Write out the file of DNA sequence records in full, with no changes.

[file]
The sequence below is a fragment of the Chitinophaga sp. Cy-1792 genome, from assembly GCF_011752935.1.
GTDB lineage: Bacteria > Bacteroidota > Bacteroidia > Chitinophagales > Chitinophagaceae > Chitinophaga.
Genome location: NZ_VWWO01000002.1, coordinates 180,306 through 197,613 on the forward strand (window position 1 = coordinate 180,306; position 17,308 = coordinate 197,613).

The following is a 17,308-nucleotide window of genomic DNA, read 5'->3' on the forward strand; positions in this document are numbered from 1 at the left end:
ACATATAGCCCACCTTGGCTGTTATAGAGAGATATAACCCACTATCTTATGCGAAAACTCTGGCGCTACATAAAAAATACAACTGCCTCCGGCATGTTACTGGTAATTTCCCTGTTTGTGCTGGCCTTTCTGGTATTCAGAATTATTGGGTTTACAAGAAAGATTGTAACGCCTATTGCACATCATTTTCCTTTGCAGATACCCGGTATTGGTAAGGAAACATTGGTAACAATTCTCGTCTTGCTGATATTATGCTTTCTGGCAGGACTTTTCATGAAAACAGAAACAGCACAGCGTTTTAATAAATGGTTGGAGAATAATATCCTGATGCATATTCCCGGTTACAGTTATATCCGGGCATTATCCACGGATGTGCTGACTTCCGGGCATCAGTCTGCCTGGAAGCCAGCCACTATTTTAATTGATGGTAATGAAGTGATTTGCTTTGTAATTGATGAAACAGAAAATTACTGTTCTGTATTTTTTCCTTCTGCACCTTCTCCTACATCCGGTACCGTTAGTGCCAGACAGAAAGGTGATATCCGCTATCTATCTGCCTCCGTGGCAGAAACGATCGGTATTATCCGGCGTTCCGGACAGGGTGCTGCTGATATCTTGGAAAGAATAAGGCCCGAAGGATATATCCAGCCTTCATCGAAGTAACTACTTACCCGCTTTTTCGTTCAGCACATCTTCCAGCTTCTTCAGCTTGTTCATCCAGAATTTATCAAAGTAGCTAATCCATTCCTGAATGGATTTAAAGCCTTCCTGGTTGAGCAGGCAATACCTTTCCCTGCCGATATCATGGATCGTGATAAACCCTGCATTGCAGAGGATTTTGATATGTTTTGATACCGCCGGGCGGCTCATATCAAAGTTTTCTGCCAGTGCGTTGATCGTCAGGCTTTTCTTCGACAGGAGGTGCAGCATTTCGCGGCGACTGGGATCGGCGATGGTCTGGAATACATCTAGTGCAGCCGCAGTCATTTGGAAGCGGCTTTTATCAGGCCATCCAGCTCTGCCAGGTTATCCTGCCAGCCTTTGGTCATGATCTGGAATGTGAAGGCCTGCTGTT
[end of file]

The sequence below is a fragment of the Chitinophaga sp. Cy-1792 genome, from assembly GCF_011752935.1.
GTDB lineage: Bacteria > Bacteroidota > Bacteroidia > Chitinophagales > Chitinophagaceae > Chitinophaga.
Genome location: NZ_VWWO01000002.1, coordinates 180,306 through 197,613 on the forward strand (window position 1 = coordinate 180,306; position 17,308 = coordinate 197,613).

The following is a 17,308-nucleotide window of genomic DNA, read 5'->3' on the forward strand; positions in this document are numbered from 1 at the left end:
ACATATAGCCCACCTTGGCTGTTATAGAGAGATATAACCCACTATCTTATGCGAAAACTCTGGCGCTACATAAAAAATACAACTGCCTCCGGCATGTTACTGGTAATTTCCCTGTTTGTGCTGGCCTTTCTGGTATTCAGAATTATTGGGTTTACAAGAAAGATTGTAACGCCTATTGCACATCATTTTCCTTTGCAGATACCCGGTATTGGTAAGGAAACATTGGTAACAATTCTCGTCTTGCTGATATTATGCTTTCTGGCAGGACTTTTCATGAAAACAGAAACAGCACAGCGTTTTAATAAATGGTTGGAGAATAATATCCTGATGCATATTCCCGGTTACAGTTATATCCGGGCATTATCCACGGATGTGCTGACTTCCGGGCATCAGTCTGCCTGGAAGCCAGCCACTATTTTAATTGATGGTAATGAAGTGATTTGCTTTGTAATTGATGAAACAGAAAATTACTGTTCTGTATTTTTTCCTTCTGCACCTTCTCCTACATCCGGTACCGTTAGTGCCAGACAGAAAGGTGATATCCGCTATCTATCTGCCTCCGTGGCAGAAACGATCGGTATTATCCGGCGTTCCGGACAGGGTGCTGCTGATATCTTGGAAAGAATAAGGCCCGAAGGATATATCCAGCCTTCATCGAAGTAACTACTTACCCGCTTTTTCGTTCAGCACATCTTCCAGCTTCTTCAGCTTGTTCATCCAGAATTTATCAAAGTAGCTAATCCATTCCTGAATGGATTTAAAGCCTTCCTGGTTGAGCAGGCAATACCTTTCCCTGCCGATATCATGGATCGTGATAAACCCTGCATTGCAGAGGATTTTGATATGTTTTGATACCGCCGGGCGGCTCATATCAAAGTTTTCTGCCAGTGCGTTGATCGTCAGGCTTTTCTTCGACAGGAGGTGCAGCATTTCGCGGCGACTGGGATCGGCGATGGTCTGGAATACATCTAGTGCAGCCGCAGTCATTTGGAAGCGGCTTTTATCAGGCCATCCAGCTCTGCCAGGTTATCCTGCCAGCCTTTGGTCATGATCTGGAATGTGAAGGCCTGCTGTT